I only tried it on some rag weed and it was like a hot knife cutting through butter. Our neighbor reported when he tried it the blade would bind up on even medium sized trees. I think we don't need the little bit of extra cutting power for such a huge leap in danger.
It will run on amd64 or arm. I don't think on i386, because I put the amd64 qemu in it.
I appreciated all of the thoughtful comments on my scarlet runner bean post
last weekend! Several of you correctly pointed out that the
species is actually a perennial, although the distinction won't make
much of a difference for most of us since (like tomatoes) scarlet runner
beans are perennials that act like annuals in temperate climates.
On the other hand, that reminder did point out that not only the green
beans, shelled beans, and flowers, but also the tubers of scarlet runner
beans are edible.
However, what I wanted to share today is a downside I just discovered of my beautiful bean planting. Unfortunately, scarlet runner beans seem to make awesome nurseries for Mexican bean beetles, as you can tell from the holey leaves in the photo above (and from the larva that was hiding in a photo in my previous post, repeated to the left). We use the ultra-simple bean-beetle control method of succession planting bush beans (explained in more depth in The Naturally Bug-Free Garden), but adding scarlet runner beans to the mix means that this year's beetle population exploded and quickly colonized my bush bean plants. Good thing I'd already frozen several gallons of the staple crop because the plants will probably soon bite the dust.... I might try scarlet runner beans again, but this piece of data suggests I should keep my for-food beans far away from my for-beauty beans in the future.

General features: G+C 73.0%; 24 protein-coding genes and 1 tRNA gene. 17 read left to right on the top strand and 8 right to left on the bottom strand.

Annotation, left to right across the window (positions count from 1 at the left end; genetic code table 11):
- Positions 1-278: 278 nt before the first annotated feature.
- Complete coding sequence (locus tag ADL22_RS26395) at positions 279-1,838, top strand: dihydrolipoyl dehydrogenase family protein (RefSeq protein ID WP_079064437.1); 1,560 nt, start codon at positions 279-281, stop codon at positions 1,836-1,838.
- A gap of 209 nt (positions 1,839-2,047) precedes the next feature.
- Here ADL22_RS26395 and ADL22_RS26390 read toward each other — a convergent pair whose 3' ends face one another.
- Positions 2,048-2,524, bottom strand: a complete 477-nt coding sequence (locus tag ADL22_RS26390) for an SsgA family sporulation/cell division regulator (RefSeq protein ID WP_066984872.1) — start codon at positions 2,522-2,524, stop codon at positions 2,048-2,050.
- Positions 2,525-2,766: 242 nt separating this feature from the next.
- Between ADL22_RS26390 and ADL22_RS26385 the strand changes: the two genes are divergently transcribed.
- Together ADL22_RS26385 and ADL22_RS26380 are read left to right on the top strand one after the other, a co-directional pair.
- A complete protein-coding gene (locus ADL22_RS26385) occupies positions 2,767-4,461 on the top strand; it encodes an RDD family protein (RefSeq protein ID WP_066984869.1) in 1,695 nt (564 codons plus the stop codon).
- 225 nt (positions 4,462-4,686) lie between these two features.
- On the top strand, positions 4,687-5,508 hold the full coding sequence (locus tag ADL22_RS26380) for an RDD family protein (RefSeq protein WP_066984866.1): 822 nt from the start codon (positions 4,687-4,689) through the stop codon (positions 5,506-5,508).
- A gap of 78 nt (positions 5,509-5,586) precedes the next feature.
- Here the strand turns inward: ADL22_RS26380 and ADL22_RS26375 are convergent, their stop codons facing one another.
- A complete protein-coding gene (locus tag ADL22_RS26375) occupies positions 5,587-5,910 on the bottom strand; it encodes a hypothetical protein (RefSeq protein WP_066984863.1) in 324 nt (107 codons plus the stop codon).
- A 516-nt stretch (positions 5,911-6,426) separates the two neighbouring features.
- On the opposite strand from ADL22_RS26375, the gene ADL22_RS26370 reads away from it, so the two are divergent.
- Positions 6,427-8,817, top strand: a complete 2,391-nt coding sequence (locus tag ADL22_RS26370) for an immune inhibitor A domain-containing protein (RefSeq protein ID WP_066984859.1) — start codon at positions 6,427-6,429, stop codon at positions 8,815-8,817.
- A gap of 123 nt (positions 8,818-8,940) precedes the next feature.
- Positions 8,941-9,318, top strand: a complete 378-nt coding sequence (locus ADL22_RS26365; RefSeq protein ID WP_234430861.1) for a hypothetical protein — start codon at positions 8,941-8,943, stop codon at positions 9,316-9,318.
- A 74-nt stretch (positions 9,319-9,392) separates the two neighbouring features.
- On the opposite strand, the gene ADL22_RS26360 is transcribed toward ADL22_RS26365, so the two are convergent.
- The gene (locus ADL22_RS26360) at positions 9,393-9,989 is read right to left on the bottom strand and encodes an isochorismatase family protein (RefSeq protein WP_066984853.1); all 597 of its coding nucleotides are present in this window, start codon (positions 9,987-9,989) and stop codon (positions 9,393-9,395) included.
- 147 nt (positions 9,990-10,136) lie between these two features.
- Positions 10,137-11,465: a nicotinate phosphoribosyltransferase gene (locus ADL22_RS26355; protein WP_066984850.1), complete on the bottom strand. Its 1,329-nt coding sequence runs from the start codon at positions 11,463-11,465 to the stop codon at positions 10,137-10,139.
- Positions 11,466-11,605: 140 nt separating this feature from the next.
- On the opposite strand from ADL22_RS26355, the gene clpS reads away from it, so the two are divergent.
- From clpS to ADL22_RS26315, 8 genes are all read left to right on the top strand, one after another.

On a semi-related note, our experimental fava beans have come up! The seedlings look more like peas than like beans, which is probably because fava beans are really a vetch. We hope to experiment with eating both the fava bean seeds and the scarlet runner bean seeds at lima bean stage...even though I don't think I've ever eaten lima beans before in my life. For those of you who are more experienced --- what kind of introductory recipe would you recommend?